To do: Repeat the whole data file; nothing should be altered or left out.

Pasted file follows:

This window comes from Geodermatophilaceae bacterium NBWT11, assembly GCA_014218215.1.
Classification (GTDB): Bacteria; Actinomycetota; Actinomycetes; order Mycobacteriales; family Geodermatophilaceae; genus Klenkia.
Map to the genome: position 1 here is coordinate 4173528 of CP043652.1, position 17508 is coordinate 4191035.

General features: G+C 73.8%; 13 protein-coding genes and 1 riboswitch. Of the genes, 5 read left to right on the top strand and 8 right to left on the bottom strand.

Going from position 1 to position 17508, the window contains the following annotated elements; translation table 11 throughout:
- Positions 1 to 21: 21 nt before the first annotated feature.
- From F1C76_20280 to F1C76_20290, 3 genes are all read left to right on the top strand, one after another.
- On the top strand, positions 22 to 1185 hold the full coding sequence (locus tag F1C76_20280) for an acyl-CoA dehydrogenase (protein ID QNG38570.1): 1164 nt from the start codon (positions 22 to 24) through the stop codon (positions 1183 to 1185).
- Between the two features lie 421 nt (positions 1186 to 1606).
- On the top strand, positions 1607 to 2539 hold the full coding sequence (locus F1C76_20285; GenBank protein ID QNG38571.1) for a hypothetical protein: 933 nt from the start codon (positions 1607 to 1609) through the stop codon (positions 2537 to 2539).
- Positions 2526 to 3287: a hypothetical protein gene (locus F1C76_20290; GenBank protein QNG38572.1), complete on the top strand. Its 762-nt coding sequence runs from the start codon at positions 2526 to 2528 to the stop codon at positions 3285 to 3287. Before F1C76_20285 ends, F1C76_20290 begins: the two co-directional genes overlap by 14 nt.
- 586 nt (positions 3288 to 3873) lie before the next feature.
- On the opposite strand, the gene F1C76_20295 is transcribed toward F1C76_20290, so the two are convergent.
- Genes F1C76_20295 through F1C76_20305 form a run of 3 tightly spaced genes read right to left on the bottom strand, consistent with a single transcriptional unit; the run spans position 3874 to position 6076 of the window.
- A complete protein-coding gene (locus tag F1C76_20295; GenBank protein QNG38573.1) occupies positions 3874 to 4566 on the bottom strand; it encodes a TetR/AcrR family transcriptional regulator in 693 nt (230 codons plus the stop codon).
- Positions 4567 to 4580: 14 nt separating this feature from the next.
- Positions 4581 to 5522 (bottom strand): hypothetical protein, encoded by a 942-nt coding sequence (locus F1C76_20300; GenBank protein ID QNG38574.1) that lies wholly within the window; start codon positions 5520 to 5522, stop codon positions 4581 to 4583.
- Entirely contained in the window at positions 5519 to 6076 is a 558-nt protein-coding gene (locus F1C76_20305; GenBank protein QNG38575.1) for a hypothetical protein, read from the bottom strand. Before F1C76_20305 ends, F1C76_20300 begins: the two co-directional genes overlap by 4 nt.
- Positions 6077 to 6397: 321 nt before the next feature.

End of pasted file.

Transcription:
This window comes from Geodermatophilaceae bacterium NBWT11, assembly GCA_014218215.1.
Classification (GTDB): Bacteria; Actinomycetota; Actinomycetes; order Mycobacteriales; family Geodermatophilaceae; genus Klenkia.
Map to the genome: position 1 here is coordinate 4173528 of CP043652.1, position 17508 is coordinate 4191035.

General features: G+C 73.8%; 13 protein-coding genes and 1 riboswitch. Of the genes, 5 read left to right on the top strand and 8 right to left on the bottom strand.

Going from position 1 to position 17508, the window contains the following annotated elements; translation table 11 throughout:
- Positions 1 to 21: 21 nt before the first annotated feature.
- From F1C76_20280 to F1C76_20290, 3 genes are all read left to right on the top strand, one after another.
- On the top strand, positions 22 to 1185 hold the full coding sequence (locus tag F1C76_20280) for an acyl-CoA dehydrogenase (protein ID QNG38570.1): 1164 nt from the start codon (positions 22 to 24) through the stop codon (positions 1183 to 1185).
- Between the two features lie 421 nt (positions 1186 to 1606).
- On the top strand, positions 1607 to 2539 hold the full coding sequence (locus F1C76_20285; GenBank protein ID QNG38571.1) for a hypothetical protein: 933 nt from the start codon (positions 1607 to 1609) through the stop codon (positions 2537 to 2539).
- Positions 2526 to 3287: a hypothetical protein gene (locus F1C76_20290; GenBank protein QNG38572.1), complete on the top strand. Its 762-nt coding sequence runs from the start codon at positions 2526 to 2528 to the stop codon at positions 3285 to 3287. Before F1C76_20285 ends, F1C76_20290 begins: the two co-directional genes overlap by 14 nt.
- 586 nt (positions 3288 to 3873) lie before the next feature.
- On the opposite strand, the gene F1C76_20295 is transcribed toward F1C76_20290, so the two are convergent.
- Genes F1C76_20295 through F1C76_20305 form a run of 3 tightly spaced genes read right to left on the bottom strand, consistent with a single transcriptional unit; the run spans position 3874 to position 6076 of the window.
- A complete protein-coding gene (locus tag F1C76_20295; GenBank protein QNG38573.1) occupies positions 3874 to 4566 on the bottom strand; it encodes a TetR/AcrR family transcriptional regulator in 693 nt (230 codons plus the stop codon).
- Positions 4567 to 4580: 14 nt separating this feature from the next.
- Positions 4581 to 5522 (bottom strand): hypothetical protein, encoded by a 942-nt coding sequence (locus F1C76_20300; GenBank protein ID QNG38574.1) that lies wholly within the window; start codon positions 5520 to 5522, stop codon positions 4581 to 4583.
- Entirely contained in the window at positions 5519 to 6076 is a 558-nt protein-coding gene (locus F1C76_20305; GenBank protein QNG38575.1) for a hypothetical protein, read from the bottom strand. Before F1C76_20305 ends, F1C76_20300 begins: the two co-directional genes overlap by 4 nt.
- Positions 6077 to 6397: 321 nt before the next feature.